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Capital markets for financing economic development - II

Thursday December 24 2020
BOT PIC

As we stated last week, one of the primary objectives of any nation is ensuring sustainable, all-inclusive socioeconomic development for its citizens. In the light of the investment requirement to achieve such objective, financing for growth and development from various sources has to be considered - and one of those sources is capital markets. However, for domestic capital markets to be used effectively as one of the fundamental platforms for financial resource mobilization, there is a greater need to develop and strengthen it in order to be used to mobilise domestic savings for commercial and development financing.

The role that capital markets have in financing infrastructure development, large agricultural and industrial enterprises, services industry, and Small and Medium Enterprises (SMEs), and the links with economic growth, are increasingly being highlighted. As to where, a vibrant and well-functioning capital market, as part of the financial system, permits an economy to fully exploit its growth potential, as it ensures that the best investment opportunities receive the necessary funding, while the inferior opportunities are either denied capital or access lesser and expensive sources of capital.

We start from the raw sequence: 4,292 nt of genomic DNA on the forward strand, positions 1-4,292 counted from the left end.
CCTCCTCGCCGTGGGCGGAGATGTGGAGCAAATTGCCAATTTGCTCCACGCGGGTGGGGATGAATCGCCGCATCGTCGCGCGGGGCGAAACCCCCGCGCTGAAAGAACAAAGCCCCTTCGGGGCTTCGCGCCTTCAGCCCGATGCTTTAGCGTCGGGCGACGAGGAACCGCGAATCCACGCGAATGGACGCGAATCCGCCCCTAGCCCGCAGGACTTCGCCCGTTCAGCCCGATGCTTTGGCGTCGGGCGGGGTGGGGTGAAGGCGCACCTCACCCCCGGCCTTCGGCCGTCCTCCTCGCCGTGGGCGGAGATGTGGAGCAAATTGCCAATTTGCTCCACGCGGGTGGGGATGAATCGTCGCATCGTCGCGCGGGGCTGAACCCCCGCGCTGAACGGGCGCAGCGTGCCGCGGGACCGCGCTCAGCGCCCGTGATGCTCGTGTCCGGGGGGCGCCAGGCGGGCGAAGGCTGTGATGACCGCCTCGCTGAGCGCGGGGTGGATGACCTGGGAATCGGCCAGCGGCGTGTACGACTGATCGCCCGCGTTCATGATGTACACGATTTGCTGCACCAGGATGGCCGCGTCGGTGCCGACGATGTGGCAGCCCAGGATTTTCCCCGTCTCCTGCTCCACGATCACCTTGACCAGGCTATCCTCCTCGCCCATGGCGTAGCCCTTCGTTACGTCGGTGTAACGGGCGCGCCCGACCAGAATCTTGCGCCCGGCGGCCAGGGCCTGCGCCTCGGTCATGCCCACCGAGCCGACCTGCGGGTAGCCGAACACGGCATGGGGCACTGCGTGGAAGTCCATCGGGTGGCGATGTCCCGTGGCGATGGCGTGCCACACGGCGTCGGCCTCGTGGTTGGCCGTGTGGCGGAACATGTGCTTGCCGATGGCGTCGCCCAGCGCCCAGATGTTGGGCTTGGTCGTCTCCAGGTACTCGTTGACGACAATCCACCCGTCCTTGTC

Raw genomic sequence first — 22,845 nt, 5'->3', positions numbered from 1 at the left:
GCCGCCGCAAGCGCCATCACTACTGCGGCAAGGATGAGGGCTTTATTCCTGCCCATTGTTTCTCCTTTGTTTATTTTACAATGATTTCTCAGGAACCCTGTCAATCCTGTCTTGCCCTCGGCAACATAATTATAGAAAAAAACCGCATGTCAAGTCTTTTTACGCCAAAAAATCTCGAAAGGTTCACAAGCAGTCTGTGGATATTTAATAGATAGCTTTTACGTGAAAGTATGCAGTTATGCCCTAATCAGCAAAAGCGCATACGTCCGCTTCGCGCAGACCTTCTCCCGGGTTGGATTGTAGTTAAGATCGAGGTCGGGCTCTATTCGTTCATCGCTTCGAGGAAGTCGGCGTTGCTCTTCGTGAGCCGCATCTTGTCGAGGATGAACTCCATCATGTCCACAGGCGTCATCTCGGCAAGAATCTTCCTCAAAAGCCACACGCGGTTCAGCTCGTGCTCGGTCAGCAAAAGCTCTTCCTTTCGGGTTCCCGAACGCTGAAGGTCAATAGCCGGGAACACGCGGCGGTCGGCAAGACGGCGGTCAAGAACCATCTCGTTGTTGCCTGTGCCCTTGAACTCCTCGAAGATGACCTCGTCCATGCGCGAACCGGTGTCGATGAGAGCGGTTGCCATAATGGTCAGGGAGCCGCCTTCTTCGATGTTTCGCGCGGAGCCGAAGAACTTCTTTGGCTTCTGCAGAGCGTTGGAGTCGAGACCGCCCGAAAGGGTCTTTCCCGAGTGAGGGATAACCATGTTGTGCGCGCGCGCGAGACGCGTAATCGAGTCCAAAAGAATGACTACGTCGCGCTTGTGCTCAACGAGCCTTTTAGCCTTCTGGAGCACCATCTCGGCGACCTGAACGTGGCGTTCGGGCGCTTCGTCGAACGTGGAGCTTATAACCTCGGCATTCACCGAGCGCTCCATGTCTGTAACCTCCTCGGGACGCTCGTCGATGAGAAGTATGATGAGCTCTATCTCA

The fundamental channels through which capital markets are connected to the economy, economic growth and development are outlined as follows:

(a) Creating a bridge between suppliers of capital and users: The contact between agents with a monetary deficit (government development projects, economic and business enterprises, individual with housing and other socioeconomic needs, etc.) and the ones with monetary surplus (fund managers for pensions, contractual savings, insurance companies, mid-to-high net worth individuals, etc.) can take place directly through direct financing, but also through a financial intermediary in form of indirect financing, which is a situation whereby specific operators facilitate the connection between the real economy and the financial market. In this case, the financial intermediaries could be banks, investment funds, pension funds, insurance companies, or other non-bank financial institutions.

(b) Promoting saving and investments: Capital markets increase the proportion of long-term savings (pensions, life insurance covers, etc) that is channelled to long-term investment. Capital markets also enables the contractual savings (pension and provident funds, insurance companies, medical insurance schemes, collective investment schemes, etc.) to mobilize long-term savings from small individual household and channel them into long-term investments. It fulfils the transfer of current purchasing power, in monetary form, from surplus sectors to deficit sectors, in exchange for reimbursing a greater purchasing power in the future. This way, the capital markets enable corporations to raise funds to finance their investments in production activities.